Innovation rarely happens in an orderly or planned manner, nor does it necessarily involve one big idea or breakthrough. It can be defensive rather than pro-active, and it can seem minor or even trivial in nature. But it can have significant implications for the way things are done.
One such innovation is the decision by New South Wales Premier Mike Baird (pictured) to require all ministers to publish extracts from their diaries, detailing meetings held with organisations and individuals who seek to influence government policy or decisions. It commenced on July 1, and mirrors a similar scheme operating in Queensland.
On the surface, this is a small innovation. It was prompted by a range of external factors, including: reputational damage to the government by the activities of lobbyists; recommendations by the Independent Commission Against Corruption relating to political lobbyists going back as far 2010; and the introduction of a bill by Opposition Leader John Robertson requiring the publication of ministerial diaries of all meetings and interactions with lobbyists, private companies and MPs relating to commercial decisions or transactions.
To his credit, Baird — who has quickly become a proponent of innovation in the NSW public sector — grasped the nettle, and introduced a “disclosure rule” requiring all ministers to publish quarterly diary summaries of external meetings held on portfolio-related matters.
Under this rule, it is not necessary to disclose information relating to personal, electorate or party-political matters, social or public functions or events, or matters for which there is an over-riding public interest against disclosure (presumably cabinet and commercial-in-confidence matters). But there is a sting in the tail relating to social or public functions:
“While the requirement to provide meeting summaries does not apply to social or public functions or events, where substantive discussion of issues are raised with the Minister at social or other functions that concern the Minister’s ministerial portfolio or concern other policies or decisions made by the Minister in his/her capacity as a member of Cabinet, the meeting should be disclosed.”
Arguably, it will take just one leak from one person in the know to bring down a non-compliant minister.
In his press release announcing the policy, Baird stated that final responsibility for determining if a meeting should not be disclosed rests with the secretary of the Department of Premier and Cabinet. No doubt these powers will be exercised with great care. After all, department heads can be called before the NSW Parliament to answer questions.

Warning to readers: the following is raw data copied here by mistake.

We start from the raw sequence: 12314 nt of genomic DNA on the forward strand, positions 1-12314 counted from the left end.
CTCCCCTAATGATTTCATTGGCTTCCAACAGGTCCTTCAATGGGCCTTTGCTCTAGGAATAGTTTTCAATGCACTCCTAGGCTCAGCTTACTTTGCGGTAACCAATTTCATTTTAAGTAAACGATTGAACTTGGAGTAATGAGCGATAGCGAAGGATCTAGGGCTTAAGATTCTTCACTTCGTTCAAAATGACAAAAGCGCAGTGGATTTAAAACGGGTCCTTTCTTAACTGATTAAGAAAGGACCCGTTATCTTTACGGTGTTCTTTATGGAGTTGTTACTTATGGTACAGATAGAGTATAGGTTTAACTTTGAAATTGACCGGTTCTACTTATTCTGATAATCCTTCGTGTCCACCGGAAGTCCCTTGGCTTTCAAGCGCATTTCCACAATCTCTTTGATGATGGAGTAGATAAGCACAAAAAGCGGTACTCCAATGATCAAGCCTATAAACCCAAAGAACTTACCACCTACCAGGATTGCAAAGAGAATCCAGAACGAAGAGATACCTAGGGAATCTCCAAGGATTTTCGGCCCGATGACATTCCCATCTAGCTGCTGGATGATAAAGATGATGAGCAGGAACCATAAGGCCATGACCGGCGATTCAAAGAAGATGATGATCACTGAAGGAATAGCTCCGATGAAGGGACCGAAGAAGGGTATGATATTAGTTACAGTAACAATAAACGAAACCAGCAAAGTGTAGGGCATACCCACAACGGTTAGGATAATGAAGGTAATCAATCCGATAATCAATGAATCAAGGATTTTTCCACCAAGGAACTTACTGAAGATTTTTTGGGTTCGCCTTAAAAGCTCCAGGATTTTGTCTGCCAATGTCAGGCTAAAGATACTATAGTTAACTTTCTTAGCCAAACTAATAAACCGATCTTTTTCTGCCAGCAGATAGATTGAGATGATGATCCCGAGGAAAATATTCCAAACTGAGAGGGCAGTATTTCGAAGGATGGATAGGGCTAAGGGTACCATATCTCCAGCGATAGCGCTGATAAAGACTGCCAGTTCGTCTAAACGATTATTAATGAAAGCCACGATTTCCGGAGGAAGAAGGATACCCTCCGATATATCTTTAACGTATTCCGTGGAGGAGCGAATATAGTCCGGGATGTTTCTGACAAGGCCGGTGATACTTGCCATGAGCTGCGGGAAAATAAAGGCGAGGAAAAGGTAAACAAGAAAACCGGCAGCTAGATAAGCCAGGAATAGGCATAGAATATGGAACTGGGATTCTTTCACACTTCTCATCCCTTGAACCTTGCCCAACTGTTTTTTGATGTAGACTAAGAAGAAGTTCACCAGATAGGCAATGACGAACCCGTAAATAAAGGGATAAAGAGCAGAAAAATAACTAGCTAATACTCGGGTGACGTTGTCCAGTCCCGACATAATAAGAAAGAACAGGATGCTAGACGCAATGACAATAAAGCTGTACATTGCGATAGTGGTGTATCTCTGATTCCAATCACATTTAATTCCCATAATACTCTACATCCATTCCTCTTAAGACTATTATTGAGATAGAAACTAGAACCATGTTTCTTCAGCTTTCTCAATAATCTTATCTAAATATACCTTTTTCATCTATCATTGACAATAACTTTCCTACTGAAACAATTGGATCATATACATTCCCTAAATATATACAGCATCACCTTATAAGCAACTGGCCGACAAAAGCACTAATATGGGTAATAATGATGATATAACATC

Both the diaries and the memo relating to the publication of extracts of the diaries are available on the DPC website. One curious feature of the memo is the provision requiring ministerial staff to obtain the consent of meeting attendees to the disclosure of information about them. This seems to go against the spirit of the Premier’s public announcement. It should be a condition of ministers agreeing to any meetings that attendees do not have a right to confidentiality.
Some of the media commentary on the initiative has been negative. In a recent article in The Sydney Morning Herald, state political editor Sean Nicholls labelled the innovation a “flop” and a “joke”. His point is that the published diaries contain very little detail, if any, about what the meeting was called for and what was discussed, and the diaries often only show the name of the organisation that met the minister, not the names of the individuals in the room.
My advice to Sean is to be patient. It was clear from the beginning that the policy was made on the run in response to external pressure. The Premier had stated that the publicly released diary information would be a summary only, and would be limited to disclosure of the organisation or individual with whom the meeting occurred, details of any registered lobbyists present, and the purpose of the meeting.
It is a good start, and while there may be shortcomings, the Premier has kept open the possibility of further changes. In this regard, his department will co-ordinate a review of the system over the first 12 months and consider additional reforms. The opposition’s proposal for the creation of a position of inspector-general for parliamentary standards is certainly worthy of consideration.
The genie is out of the bottle, and nothing can put it back.